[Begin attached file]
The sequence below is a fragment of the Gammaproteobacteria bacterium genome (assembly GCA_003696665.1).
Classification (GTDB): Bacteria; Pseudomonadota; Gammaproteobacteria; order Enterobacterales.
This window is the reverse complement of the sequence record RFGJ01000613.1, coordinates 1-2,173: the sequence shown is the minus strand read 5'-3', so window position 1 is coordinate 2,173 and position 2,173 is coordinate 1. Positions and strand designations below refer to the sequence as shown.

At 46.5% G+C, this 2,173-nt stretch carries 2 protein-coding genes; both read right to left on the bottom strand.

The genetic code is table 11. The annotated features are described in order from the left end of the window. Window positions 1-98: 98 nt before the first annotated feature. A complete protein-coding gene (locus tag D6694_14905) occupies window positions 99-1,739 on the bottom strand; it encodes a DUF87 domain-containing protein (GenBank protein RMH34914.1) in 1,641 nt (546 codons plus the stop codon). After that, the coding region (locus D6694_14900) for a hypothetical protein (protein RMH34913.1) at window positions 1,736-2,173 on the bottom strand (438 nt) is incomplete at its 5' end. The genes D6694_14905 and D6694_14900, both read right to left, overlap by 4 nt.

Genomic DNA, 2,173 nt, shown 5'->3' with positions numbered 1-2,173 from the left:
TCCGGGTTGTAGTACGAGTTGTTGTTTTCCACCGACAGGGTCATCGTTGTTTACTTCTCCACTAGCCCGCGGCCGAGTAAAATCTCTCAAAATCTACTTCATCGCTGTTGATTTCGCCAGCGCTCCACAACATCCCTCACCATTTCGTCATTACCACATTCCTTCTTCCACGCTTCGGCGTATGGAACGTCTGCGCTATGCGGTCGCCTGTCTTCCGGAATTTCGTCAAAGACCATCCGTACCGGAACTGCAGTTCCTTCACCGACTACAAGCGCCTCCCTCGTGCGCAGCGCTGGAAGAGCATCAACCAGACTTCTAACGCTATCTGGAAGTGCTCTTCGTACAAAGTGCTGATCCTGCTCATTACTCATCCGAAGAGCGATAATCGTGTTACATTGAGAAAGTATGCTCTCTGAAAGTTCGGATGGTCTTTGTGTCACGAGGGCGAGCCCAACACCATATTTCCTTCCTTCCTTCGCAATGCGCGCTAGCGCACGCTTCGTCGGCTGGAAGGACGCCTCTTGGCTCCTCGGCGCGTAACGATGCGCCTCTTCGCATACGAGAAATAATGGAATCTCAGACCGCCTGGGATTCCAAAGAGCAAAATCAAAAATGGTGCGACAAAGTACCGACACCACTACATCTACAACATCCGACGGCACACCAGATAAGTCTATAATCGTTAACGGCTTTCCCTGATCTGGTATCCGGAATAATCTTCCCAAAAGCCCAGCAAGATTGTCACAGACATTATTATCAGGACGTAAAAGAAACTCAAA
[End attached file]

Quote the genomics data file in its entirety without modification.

The sequence below is a fragment of the Gammaproteobacteria bacterium genome (assembly GCA_003696665.1).
Classification (GTDB): Bacteria; Pseudomonadota; Gammaproteobacteria; order Enterobacterales.
This window is the reverse complement of the sequence record RFGJ01000613.1, coordinates 1-2,173: the sequence shown is the minus strand read 5'-3', so window position 1 is coordinate 2,173 and position 2,173 is coordinate 1. Positions and strand designations below refer to the sequence as shown.

At 46.5% G+C, this 2,173-nt stretch carries 2 protein-coding genes; both read right to left on the bottom strand.

The genetic code is table 11. The annotated features are described in order from the left end of the window. Window positions 1-98: 98 nt before the first annotated feature. A complete protein-coding gene (locus tag D6694_14905) occupies window positions 99-1,739 on the bottom strand; it encodes a DUF87 domain-containing protein (GenBank protein RMH34914.1) in 1,641 nt (546 codons plus the stop codon). After that, the coding region (locus D6694_14900) for a hypothetical protein (protein RMH34913.1) at window positions 1,736-2,173 on the bottom strand (438 nt) is incomplete at its 5' end. The genes D6694_14905 and D6694_14900, both read right to left, overlap by 4 nt.

Genomic DNA, 2,173 nt, shown 5'->3' with positions numbered 1-2,173 from the left:
TCCGGGTTGTAGTACGAGTTGTTGTTTTCCACCGACAGGGTCATCGTTGTTTACTTCTCCACTAGCCCGCGGCCGAGTAAAATCTCTCAAAATCTACTTCATCGCTGTTGATTTCGCCAGCGCTCCACAACATCCCTCACCATTTCGTCATTACCACATTCCTTCTTCCACGCTTCGGCGTATGGAACGTCTGCGCTATGCGGTCGCCTGTCTTCCGGAATTTCGTCAAAGACCATCCGTACCGGAACTGCAGTTCCTTCACCGACTACAAGCGCCTCCCTCGTGCGCAGCGCTGGAAGAGCATCAACCAGACTTCTAACGCTATCTGGAAGTGCTCTTCGTACAAAGTGCTGATCCTGCTCATTACTCATCCGAAGAGCGATAATCGTGTTACATTGAGAAAGTATGCTCTCTGAAAGTTCGGATGGTCTTTGTGTCACGAGGGCGAGCCCAACACCATATTTCCTTCCTTCCTTCGCAATGCGCGCTAGCGCACGCTTCGTCGGCTGGAAGGACGCCTCTTGGCTCCTCGGCGCGTAACGATGCGCCTCTTCGCATACGAGAAATAATGGAATCTCAGACCGCCTGGGATTCCAAAGAGCAAAATCAAAAATGGTGCGACAAAGTACCGACACCACTACATCTACAACATCCGACGGCACACCAGATAAGTCTATAATCGTTAACGGCTTTCCCTGATCTGGTATCCGGAATAATCTTCCCAAAAGCCCAGCAAGATTGTCACAGACATTATTATCAGGACGTAAAAGAAACTCAAA